Sandra Jeanine Ortellado

H4TW Volunteer

The night before my visit to the Hospital de Clínicas in San Lorenzo, Paraguay, I sat in my aunt’s house, warding off mosquitoes with an electric fly swatter and taking refuge from a flash thunderstorm. With humidity and electricity in the air, mosquitos passed through an electric web and lit up in a purple firework. Leafing through pages and pages of family photos, microbiology textbooks, and Guaraní to Spanish and Spanish to English dictionaries, I could feel the potent elements of family, culture, history, and medicine interacting to build up a frictional electricity of its own. Meanwhile, hot moisture rose and cool rain fell in a thunderstorm cell outside my window, the energy in the atmosphere amplifying the sound of mosquitoes buzzing in my ear.

I don’t know exactly what those mosquitoes were buzzing in my ear, but after countless swollen bites—and subsequent allergic reactions—I know that whatever the message, it was important and urgent enough not to ignore.

I had come to Paraguay to understand something about the interacting elements of heritage, culture, and clinical and professional applications of medicine and biology. Previously I had only a vague, disconnected sense of basic biological concepts and my identity as a student and person of Latin-American descent. Volunteering with Health4TheWorld has been a part of my effort to enrich my knowledge and passion for health sciences by connecting them in context of the cultural and economic disparities that shape health outcomes around the world. As the daughter of an immigrant family, studying in a prestigious university and striving to create something meaningful out of my privilege and rich cultural heritage, I felt like I needed to see the lightning strike first-hand before I could communicate about it to others with the powerful resonance of thunder.

“One patient told me how much she loved the idea of something that could help not only patients but also their loved ones, with information available at their fingertips.”

So I went to the hospital the next morning and saw what I saw in several other hospitals, schools, and laboratories across the country. I saw that this hospital had been shaped by the community that built it and the people it served. I saw patients and doctors and researchers and professors whose connection to each other ran deeper than their resources. Where limited funds alone threatened advancement, resourcefulness and collaboration fueled growth and progress. Outside each ward, untamed flora grew abundantly from pure determination out of cracks in the middle of streets and sidewalks, in chaotic harmony with an urban jungle.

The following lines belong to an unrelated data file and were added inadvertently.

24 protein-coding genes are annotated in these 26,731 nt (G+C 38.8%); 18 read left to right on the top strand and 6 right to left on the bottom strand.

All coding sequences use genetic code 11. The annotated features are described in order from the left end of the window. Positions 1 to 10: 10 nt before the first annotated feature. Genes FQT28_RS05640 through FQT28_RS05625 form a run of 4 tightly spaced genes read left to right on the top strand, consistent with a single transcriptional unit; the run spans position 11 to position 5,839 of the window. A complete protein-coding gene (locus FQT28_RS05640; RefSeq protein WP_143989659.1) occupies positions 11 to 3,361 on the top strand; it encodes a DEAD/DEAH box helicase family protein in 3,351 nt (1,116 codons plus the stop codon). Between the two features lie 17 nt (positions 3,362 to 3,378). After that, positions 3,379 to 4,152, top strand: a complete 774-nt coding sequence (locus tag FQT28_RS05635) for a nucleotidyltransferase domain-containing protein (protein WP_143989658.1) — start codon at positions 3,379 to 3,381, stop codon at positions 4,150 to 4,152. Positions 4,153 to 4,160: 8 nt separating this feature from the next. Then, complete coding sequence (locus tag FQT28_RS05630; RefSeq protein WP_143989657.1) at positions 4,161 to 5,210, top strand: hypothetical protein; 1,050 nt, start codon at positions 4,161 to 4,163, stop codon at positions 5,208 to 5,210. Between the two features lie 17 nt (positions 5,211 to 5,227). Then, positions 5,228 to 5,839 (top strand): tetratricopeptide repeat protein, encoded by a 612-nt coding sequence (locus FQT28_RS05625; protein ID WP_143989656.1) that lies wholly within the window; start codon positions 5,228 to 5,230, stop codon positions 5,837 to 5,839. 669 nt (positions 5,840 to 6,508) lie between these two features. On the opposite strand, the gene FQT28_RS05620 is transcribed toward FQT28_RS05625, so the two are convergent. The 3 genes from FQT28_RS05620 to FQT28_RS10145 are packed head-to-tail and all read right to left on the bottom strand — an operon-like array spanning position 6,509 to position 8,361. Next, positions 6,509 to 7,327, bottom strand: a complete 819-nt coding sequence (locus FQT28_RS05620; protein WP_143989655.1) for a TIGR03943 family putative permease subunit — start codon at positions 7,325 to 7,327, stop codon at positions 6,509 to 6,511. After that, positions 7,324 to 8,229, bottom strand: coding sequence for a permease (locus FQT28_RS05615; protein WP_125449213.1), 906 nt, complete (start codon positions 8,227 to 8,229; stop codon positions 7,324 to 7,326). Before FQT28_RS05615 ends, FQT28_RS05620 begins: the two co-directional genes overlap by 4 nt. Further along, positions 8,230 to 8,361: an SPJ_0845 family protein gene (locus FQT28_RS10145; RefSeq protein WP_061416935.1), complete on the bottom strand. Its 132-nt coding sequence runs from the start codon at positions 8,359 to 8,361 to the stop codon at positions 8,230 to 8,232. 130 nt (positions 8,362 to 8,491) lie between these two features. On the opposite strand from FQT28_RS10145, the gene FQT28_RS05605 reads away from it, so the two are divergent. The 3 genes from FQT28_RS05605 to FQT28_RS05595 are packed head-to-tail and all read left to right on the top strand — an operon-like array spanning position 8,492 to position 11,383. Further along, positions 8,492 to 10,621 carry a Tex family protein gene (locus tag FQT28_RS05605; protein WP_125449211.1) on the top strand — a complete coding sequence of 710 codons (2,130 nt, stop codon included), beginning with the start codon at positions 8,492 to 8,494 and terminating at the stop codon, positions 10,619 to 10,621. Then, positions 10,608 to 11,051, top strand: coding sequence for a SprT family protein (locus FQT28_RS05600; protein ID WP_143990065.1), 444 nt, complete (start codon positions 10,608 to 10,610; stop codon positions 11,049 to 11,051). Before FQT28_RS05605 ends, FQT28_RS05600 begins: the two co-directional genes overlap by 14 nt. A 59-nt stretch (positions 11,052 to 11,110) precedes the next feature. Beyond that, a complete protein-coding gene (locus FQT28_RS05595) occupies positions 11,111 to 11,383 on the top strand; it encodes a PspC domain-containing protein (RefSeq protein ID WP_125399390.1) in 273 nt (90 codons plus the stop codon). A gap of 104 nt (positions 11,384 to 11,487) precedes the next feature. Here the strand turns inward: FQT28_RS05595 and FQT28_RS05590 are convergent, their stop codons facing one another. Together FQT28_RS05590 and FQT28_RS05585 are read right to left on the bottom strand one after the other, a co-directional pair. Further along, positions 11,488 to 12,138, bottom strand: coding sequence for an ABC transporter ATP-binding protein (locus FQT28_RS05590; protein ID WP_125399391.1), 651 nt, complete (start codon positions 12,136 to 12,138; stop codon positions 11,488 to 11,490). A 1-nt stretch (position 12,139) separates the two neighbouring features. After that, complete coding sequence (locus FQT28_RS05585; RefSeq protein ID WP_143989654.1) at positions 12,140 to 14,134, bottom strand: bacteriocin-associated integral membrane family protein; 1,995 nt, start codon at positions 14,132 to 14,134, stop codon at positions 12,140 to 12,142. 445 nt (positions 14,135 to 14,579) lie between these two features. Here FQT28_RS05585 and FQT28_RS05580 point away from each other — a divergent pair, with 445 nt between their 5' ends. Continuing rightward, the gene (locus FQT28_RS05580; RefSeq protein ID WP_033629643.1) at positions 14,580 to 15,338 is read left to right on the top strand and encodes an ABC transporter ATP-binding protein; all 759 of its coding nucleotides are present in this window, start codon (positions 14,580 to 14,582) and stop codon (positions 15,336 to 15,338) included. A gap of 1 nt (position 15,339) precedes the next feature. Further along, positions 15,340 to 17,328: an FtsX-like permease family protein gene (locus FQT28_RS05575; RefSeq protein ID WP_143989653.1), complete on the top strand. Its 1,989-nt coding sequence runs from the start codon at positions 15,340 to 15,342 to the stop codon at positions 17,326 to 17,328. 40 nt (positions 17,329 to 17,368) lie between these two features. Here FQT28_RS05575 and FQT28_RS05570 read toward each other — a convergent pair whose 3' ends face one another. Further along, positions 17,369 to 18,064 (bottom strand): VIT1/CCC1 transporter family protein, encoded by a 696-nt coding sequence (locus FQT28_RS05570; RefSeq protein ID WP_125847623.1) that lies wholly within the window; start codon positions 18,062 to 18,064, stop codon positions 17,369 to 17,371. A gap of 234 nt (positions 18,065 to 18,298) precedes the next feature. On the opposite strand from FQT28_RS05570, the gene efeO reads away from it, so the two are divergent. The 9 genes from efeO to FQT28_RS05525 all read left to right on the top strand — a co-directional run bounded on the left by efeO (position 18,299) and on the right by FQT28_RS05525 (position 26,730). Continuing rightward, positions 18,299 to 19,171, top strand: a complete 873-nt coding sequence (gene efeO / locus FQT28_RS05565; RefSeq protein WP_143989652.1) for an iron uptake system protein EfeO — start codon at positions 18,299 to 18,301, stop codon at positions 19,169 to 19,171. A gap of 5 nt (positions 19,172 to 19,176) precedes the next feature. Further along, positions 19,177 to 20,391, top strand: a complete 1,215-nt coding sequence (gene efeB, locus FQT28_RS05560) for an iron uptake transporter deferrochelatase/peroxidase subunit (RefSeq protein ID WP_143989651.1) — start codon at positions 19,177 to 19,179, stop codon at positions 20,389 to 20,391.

On several occasions, researchers showed me ingeniously crafted makeshift equipment for bacterial culture, plans for funds and equipment-to-come, and even told me stories of how collaboration with researchers and organizations in other countries yielded new technology and procedures for solving problems created by lack of resources.

When I met Dr. Alan Flores and his wife, who treat stroke patients in the Hospital de Clínicas, we soon discovered that they were former students of my aunt and her husband, who teach microbiology around the country. They introduced me to their patients and showed me around the hospital while they explained some of the unique obstacles they face in treating stroke. Limited funds prevent them from distributing enough stroke medication to treat all their patients over extended periods of time. Doctors at the hospital must apply for approval from the Universidad Nacional de Asunción that funds the hospital in order to receive more medication. For government-funded hospitals, getting essential stroke treatment medications like ACE inhibitors, blood thinners, antihypertensive drugs, alteplase and statins is even more challenging, since limited government funds are allocated towards healthcare. In fact, only 9.8 percent of Paraguay’s GDP is spent on healthcare, compared to 17.4 percent of U.S. GDP. However, these medications can be indispensable tools in treatment to relax blood vessels, prevent blood clots, and lower blood pressure and harmful cholesterol production.